Mountain Project Logo

How often do you drop gear?


Roots · · Redmond. OR · Joined Dec 2010 · Points: 20

Not once in 24 years of climbing.

Colonel Mustard · · Sacramento, CA · Joined Sep 2005 · Points: 1,186

Not often. Last thing I think was a biner. I once dropped an approach shoe three or four hundred feet off the edge of a cliff when a biner popped open. Now I only use lockers for my approachies.

Clayton Ernst · · Austin, TX · Joined Dec 2014 · Points: 25

Usually never, except for this one time.

I'm a little ashamed to share this, but here goes. When I climbed Epinephrine, I was following the last bit of the last chimney pitch, and mid-chimney I decided to fiddle with the pack I was hauling. I think at the time I had it clipped to a regular quickdraw off my haul loop, and I decided I wanted to extend it with a sling to make it less annoying. Well, somehow I failed to successfully clip the pack to the sling, because when I released the pack expecting it to weight my harness, it just kept falling. In that moment I was horrified because there was a conga line of climbers down below me in the chimneys! But, by an amazing stroke of luck, it landed on the ledge midway up that pitch and stayed there. I just had to get lowered like 20 ft and retrieve it. Anyone who has climbed this route can appreciate how miraculous this was. Still gives me the creeps imagining what could have happened if it had bounced off that ledge.

In retrospect, I shouldn't have screwed around with my pack MID-chimney. At the least, I should have weighted the rope while I adjusted it, which would have facilitated me being more careful and less frantic. Also, I should have used lockers or girth hitches for the attachment points.

Later that day, on the ledge at the top of the serious climbing, I was lounging and somehow fumbled a cliff bar out into the void. Clumsy day. I screamed "CLIFF BAR" to everyone on Black Velvet wall.

Healyje · · PDX · Joined Jan 2006 · Points: 456
rgold wrote: I almost never drop anything, but I've watched, sometimes in horror, as equipment rains down from above.

A dropping theme I've noticed occurs when a biner full of nuts is racked on the harness with the gate out.  The biner has to be at least partially inverted to unclip from the harness loop, and if the climber hasn't got a good grip on all the nuts, those that are free slide off the gate, which necerssarily aims down at the moment the biner comes free from the harness loop.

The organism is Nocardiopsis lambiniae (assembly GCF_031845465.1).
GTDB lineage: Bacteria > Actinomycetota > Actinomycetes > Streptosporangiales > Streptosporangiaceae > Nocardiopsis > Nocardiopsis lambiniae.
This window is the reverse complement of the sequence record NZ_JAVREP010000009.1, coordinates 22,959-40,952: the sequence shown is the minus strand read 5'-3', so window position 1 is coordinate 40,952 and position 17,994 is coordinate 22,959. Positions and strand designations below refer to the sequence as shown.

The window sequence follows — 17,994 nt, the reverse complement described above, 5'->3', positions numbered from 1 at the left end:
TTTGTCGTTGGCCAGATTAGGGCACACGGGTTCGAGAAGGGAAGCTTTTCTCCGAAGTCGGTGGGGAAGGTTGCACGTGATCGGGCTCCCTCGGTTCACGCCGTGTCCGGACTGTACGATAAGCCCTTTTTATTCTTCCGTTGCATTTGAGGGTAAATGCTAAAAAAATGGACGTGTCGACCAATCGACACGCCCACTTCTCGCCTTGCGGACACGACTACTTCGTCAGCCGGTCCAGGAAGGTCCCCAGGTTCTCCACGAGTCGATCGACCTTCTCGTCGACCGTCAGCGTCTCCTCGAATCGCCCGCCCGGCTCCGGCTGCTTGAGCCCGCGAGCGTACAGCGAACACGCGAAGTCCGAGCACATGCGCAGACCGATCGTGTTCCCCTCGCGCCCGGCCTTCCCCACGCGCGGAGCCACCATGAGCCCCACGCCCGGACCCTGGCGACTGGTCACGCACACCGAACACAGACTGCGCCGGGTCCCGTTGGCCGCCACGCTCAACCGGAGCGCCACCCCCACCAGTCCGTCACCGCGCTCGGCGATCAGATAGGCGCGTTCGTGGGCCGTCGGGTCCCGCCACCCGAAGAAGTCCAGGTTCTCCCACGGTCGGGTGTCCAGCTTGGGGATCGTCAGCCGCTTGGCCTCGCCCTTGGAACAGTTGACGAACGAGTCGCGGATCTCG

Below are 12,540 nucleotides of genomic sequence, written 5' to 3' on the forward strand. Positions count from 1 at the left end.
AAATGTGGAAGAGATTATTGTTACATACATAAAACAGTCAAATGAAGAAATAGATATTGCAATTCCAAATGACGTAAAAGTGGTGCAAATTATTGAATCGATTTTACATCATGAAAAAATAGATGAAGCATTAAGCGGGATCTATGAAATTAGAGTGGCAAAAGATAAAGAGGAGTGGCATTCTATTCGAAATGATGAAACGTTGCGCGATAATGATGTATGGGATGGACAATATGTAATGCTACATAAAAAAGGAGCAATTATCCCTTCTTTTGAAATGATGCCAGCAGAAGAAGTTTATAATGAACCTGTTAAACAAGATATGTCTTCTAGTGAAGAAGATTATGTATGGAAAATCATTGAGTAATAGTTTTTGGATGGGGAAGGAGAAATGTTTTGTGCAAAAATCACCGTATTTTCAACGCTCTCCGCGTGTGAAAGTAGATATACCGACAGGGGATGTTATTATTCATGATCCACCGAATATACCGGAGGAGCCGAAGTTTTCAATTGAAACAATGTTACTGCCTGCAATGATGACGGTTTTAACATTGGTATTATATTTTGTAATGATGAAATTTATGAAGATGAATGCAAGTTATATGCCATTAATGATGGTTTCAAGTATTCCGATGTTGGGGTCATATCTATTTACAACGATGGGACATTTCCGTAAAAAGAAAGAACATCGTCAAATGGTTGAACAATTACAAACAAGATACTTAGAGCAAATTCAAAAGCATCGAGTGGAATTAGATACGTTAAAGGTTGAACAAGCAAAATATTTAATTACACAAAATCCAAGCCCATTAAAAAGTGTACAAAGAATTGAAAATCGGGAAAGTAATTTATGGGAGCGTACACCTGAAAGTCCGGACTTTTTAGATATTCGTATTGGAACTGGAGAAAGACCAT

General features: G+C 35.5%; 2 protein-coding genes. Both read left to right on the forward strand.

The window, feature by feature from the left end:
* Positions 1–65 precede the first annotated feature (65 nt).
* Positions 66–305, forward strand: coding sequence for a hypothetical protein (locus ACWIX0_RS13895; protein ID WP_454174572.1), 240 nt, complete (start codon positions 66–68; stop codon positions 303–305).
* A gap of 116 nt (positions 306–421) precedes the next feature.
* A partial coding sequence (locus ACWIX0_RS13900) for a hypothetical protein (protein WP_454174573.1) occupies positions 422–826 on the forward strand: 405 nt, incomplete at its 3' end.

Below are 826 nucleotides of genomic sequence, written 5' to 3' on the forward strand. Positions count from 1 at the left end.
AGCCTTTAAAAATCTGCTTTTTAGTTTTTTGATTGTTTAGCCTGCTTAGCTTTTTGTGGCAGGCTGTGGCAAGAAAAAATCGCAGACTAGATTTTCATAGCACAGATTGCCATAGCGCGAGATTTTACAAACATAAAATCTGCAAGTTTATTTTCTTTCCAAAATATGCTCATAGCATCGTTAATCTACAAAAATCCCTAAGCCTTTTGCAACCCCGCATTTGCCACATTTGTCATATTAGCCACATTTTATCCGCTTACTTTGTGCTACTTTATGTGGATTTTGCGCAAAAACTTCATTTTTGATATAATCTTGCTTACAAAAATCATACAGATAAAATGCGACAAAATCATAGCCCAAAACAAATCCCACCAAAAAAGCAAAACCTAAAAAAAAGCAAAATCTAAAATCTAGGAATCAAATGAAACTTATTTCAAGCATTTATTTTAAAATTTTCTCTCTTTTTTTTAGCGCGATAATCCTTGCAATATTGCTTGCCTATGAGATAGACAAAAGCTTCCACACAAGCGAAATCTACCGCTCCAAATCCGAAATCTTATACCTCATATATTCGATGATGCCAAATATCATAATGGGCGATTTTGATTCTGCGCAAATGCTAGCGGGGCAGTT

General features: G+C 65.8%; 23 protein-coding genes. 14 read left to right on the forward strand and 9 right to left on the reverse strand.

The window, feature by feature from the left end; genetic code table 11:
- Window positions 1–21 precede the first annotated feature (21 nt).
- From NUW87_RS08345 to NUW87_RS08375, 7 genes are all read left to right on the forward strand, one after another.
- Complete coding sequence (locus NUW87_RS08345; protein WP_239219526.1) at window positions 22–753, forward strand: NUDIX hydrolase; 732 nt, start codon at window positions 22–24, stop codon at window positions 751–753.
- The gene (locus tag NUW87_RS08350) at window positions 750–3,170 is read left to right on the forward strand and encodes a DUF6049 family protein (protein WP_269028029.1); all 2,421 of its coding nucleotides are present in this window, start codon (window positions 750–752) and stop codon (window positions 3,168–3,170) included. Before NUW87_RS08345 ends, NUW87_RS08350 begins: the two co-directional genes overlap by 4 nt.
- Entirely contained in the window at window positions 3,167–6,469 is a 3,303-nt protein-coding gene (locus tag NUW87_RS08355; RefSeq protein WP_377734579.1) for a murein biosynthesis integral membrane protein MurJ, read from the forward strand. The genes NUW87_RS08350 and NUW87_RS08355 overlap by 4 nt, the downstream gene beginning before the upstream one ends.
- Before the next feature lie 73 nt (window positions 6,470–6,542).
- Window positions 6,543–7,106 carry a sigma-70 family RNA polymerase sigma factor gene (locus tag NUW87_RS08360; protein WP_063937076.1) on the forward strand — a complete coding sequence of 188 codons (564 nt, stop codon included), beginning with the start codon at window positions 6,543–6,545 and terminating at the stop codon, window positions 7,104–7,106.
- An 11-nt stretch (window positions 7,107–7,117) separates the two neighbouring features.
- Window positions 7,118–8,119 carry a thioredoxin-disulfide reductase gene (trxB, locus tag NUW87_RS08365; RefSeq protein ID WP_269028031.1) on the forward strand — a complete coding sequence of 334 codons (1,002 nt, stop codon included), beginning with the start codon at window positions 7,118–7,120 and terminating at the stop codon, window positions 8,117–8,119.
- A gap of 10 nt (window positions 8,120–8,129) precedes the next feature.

I'm a confirmed gear-sling racker, so this isn't an issue for me, but I'd suggest racking a biner loaded with nuts gate-in to minimize dropping potential.  But that probably means racking everything on that harness loop gate-in for consistency, which might be too much for dedicated gate-out rackers.
This is the sort of thing most do, but I don't. I rack my stoppers by size on three gates-down-and-out biners. Because I don't want to lose all the stoppers on a biner I simply never remove the biner from my sling or harness loop. Instead I figure out what stopper I need and just remove that stopper from the biner. There is a short learning curve finger-wise, and you have to develop the skill of knowing what stopper you need first time by eyeballing a placement, but I haven't dropped a stopper since adopting this approach about three decades ago.


Thomas Chapman · · Sewanee, TN · Joined Oct 2016 · Points: 0
Eric Engberg wrote:

Muenter

For belaying yes. For rapping, using a biner block

Marc801 C · · Sandy, Utah · Joined Feb 2014 · Points: 65

In 45+ years, 2 biners (separate incidents), a sling, and a #4 Chouinard stopper.

Bill Czajkowski · · Albuquerque, NM · Joined Oct 2008 · Points: 30

Dropped a sling once, didn’t even know till later. It stuck in a tree. Gone.

Today I dropped the lid to the jelly jar and the ham for my sandwich. At different times. Ham landed on my shoe so it was saved. So not too bad.